Stopping the Weld 3. Stopping the flow of shieldinggas is the last thing to be donewhen stopping a weld. The shielding gas needs to flowover the puddle until it is fullysolidified

How is the MIG welderadjusted and maintained?

The MIG welder must be setcorrectly in order to do thebest job.Machine adjustment andmaintenance are important.

Most MIG machines have a voltageadjustment in addition to the wire feedcontrol. 1. Determine what the voltage shouldbe for the kind and thickness of metaland the shielding gas being used. 2. Fine adjustments may then need tobe made so welding occurs with theright sound, bead penetration, shape,and contour.

Check specifications to see whatthe correct gas volume should befor the weld. 1. Stand to one side of the regulator,open the tank valve completely. 2. Adjust the flowmeter to thepredetermined gas volume. 3. Hold the MIG gun “on” to set to thecorrect operating volume.

Some machines have a selfcontained coolant system,while others must beconnected to a water source.If it is water cooled, be surethe water is turned on.

The nozzle should be kept clean andfree of spatter in order to properly directthe flow of shielding gases over thepuddle. 1. If filled with spatter, the nozzle may becleaned with a nozzle reamer or a roundfile. Be careful not to deform the tip whilecleaning. 2. Anti-spatter dip or spray may be put onthe nozzle to help prevent spatter buildup and to make cleaning easier.

Contact tips need to be sizedto fit the diameter of electrodewire being used. 1. The current is transmitted to thewire electrode in the contact tip. 2. Tips are usually threaded into theMIG gun so that good electricalcontact is made.

What are the safety practicesthat are observed in MIGwelding?

The following are suggestedpractices and tips that will helpto eliminate shop accidentswhen MIG welding.

Safety Practices and ProceduresA. Make sure that all welding cablesand their connections are in goodrepair. Do not use cables that are crackedor cut or have damaged insulation. Electrical connections on eachcable should be tight and not havefrayed ends or bare wires exposed.

Safety Practices and Procedures B. Wear welding gloves, helmet,leather apron, welding chaps,leather shoes, and other personalprotective equipment to helpprevent weld burns.

Safety Practices and Procedures C. When operating a MIG welder,never touch an electricalconnection, a bare wire, or amachine part which may causeelectrical shock. Never weld in damp locationsbecause of the shock hazard.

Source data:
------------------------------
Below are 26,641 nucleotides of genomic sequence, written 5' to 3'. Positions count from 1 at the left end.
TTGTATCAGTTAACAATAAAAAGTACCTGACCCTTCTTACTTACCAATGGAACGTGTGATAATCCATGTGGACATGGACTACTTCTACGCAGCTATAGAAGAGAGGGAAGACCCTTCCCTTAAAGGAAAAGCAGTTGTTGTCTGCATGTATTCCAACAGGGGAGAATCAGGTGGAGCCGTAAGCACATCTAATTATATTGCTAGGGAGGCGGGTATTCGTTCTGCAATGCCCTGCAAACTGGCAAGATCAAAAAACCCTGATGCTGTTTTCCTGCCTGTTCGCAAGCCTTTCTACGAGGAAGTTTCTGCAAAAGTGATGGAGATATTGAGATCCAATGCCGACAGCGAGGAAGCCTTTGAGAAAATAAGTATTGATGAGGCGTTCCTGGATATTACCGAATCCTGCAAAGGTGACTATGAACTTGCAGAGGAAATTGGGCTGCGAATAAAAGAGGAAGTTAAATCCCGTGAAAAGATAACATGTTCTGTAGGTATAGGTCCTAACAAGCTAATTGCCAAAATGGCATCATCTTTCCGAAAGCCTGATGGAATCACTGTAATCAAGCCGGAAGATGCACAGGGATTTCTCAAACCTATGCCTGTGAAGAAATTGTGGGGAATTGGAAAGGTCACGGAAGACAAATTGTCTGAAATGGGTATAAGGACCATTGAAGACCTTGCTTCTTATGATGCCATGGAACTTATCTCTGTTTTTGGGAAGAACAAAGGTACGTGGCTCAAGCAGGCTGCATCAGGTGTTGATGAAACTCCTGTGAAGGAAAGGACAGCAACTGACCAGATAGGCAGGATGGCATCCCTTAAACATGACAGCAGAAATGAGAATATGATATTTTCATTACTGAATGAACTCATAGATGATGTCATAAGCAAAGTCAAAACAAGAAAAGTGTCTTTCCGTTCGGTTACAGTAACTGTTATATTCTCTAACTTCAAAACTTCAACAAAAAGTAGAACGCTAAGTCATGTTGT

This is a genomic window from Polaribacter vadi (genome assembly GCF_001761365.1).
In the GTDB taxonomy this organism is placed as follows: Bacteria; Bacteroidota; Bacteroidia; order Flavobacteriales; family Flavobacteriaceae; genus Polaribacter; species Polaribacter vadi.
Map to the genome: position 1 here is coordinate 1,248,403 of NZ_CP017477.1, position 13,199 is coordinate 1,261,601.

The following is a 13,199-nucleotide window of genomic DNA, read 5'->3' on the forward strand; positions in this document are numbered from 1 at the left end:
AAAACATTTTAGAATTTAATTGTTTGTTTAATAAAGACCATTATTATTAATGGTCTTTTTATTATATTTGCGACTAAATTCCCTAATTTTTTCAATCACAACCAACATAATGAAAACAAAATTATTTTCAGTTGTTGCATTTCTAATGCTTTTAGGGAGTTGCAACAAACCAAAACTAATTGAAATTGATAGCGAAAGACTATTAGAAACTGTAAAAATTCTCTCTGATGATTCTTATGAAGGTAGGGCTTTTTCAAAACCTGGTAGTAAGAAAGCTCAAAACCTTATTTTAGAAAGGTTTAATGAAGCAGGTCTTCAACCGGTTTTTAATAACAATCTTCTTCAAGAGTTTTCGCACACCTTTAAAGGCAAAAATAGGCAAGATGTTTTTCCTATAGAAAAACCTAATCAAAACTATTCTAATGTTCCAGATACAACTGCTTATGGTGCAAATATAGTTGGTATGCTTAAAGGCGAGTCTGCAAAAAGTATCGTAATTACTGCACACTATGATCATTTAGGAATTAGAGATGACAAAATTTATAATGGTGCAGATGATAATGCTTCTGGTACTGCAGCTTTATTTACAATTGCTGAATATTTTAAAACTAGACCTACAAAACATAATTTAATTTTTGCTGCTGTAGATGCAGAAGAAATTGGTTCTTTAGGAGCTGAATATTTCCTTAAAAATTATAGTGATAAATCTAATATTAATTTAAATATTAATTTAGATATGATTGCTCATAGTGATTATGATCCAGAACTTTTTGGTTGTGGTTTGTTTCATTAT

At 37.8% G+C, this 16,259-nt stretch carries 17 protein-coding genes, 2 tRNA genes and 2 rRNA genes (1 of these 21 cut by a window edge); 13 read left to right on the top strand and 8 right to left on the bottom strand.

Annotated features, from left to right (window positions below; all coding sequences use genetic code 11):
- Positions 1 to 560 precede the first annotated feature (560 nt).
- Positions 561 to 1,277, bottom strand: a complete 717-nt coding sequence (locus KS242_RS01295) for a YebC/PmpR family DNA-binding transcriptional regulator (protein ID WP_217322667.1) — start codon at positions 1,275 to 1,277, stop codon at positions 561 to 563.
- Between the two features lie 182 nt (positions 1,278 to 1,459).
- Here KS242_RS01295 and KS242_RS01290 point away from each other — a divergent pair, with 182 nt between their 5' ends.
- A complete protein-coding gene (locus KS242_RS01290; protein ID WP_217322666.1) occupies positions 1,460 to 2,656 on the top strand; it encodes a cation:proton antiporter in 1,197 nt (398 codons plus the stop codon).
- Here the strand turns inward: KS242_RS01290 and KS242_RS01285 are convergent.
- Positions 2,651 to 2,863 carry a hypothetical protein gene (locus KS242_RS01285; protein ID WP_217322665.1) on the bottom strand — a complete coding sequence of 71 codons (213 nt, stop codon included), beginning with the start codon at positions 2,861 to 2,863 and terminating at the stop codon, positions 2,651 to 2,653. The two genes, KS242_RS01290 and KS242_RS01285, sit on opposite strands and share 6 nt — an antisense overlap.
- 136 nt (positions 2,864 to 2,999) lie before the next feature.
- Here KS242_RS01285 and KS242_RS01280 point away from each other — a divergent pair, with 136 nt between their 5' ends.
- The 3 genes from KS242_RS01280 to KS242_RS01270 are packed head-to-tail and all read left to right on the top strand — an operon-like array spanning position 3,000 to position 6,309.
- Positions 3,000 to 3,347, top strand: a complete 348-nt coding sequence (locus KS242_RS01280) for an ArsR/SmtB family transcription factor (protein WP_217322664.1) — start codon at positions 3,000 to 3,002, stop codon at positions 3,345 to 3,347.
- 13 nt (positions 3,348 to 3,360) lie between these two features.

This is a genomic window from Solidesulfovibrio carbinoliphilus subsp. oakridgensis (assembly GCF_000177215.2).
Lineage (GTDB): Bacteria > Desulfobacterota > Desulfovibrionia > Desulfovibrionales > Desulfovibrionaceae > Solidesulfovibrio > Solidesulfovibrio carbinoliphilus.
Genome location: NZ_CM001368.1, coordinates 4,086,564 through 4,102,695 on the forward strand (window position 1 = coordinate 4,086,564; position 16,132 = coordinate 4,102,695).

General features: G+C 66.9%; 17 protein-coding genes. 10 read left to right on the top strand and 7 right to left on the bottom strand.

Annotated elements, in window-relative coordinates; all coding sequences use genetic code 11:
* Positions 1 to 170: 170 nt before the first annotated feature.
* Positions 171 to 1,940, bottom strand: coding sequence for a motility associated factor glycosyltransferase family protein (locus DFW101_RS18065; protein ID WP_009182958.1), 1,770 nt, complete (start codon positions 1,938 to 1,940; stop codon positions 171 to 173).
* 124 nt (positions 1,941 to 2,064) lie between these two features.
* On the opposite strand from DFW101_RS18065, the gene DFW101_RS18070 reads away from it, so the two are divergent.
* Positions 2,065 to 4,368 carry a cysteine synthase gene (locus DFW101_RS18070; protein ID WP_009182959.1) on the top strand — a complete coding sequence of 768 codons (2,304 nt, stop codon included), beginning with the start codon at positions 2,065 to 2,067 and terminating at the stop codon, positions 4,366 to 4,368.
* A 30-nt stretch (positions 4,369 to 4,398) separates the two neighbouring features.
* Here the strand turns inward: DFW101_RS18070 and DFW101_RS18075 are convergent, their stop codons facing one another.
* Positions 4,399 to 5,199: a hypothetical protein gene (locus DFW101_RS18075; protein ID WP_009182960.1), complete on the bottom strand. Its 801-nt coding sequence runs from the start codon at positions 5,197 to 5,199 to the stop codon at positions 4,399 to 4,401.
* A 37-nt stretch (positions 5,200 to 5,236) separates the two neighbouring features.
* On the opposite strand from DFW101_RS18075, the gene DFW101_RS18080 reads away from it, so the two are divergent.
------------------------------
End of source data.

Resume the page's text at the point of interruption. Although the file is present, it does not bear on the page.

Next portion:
Safety Practices and Procedures D. Never weld with flammables(matches, butane lighters, fuelstick, etc.) in your pockets.

Safety Practices and Procedures E. Use pliers or tongs to handle hotmetal from the MIG weldingprocess. Never leave hot metal where othersmay touch it and be burned. F. Select the correct shaded lensfor the electrode size being used.Shades 10 and 12 arerecommended.

Safety Practices and ProceduresG. Perform all welds in a well-ventilatedarea. Welding fumes should be ventilated awayfrom the welder, not across the welder'sface. Remember that shielding gases areasphyxiants, and welding fumes areharmful. Work in well-ventilated areas to preventsuffocation or fume sickness.

Safety Practices and ProceduresH. Store inert gas cylinders in a cool,dry storage area. Do not drop or abuse gas cylinders inany way. Do not move cylinders unless the valveprotection cap is in place and tight. Check all connections with soapy waterto detect leaks.

Safety Practices and ProceduresI. Hang the welding gun on a hookwhen it is not in use. Do not hang it on the flow meter,regulator, or cylinder valve. Do not lay the gun on the work orworktable.

Safety Practices and Procedures J. Protect other workers by using awelding screen to enclose yourarea. Warn persons standing nearby, bysaying “cover”, to cover their eyeswhen your are ready to strike anarc.

Safety Practices and ProceduresK. Before starting to weld, clear thesurrounding area of possible firehazards. Remove straw, shavings, rags,paper, and other combustiblematerials.

Safety Practices and ProceduresL. Be alert for fires at all times. Because the operator’s helmet islowered, clothing may catch fire withoutbeing noticed. Depend on your senses of touch, smell,and hearing to indicate that somethingis wrong. In case of a clothing fire, strip off thearticle if possible.

Safety Practices and ProceduresL. Be alert for fires at all times. Do not run, as running fans theflames. Wrap yourself in a fire blanket, orimprovise with a coat or piece ofcanvas. If there is nothing at hand to wrapin, drop to the floor and roll slowly.

Safety Practices and ProceduresM. Protect hoses and welding cablesfrom being stepped on or run over byvehicles. Do not allow them to become tangled orkinked. Position them so they are not a trippinghazard. Protect them from flying sparks, hot metal, oropen flame, and from oil and grease that willcause rubber to deteriorate.

Safety Practices and Procedures N. Always unplug the welder andput all equipment away when youhave finished welding for the day.

Review/Summary. 1. Explain the advantages of the metalinert gas (MIG) welding process. 2. Describe the equipment, types ofshielding gases, and electrodes used inthe MIG welding process. 3. Describe the types of metal transferpatterns used in MIG welding and relatetheir applications.

Review/Summary. 4. Describe the correct techniquesfor starting, controlling, andstopping an MIG bead. 5. Explain how to adjust andmaintain the MIG welder. 6. Identify safety practices thatshould be observed in MIG welding.

Describe the correct techniques for starting, controlling, and stopping an MIG bead. 5. Explain how to adjust and maintain the MIG welder. 6. Identify safety practices that . current, kind of shielding gas used, and diameter of the wire electrode. A. Globular Transfer Patterns When the molten metal from the wire electrode travels across the .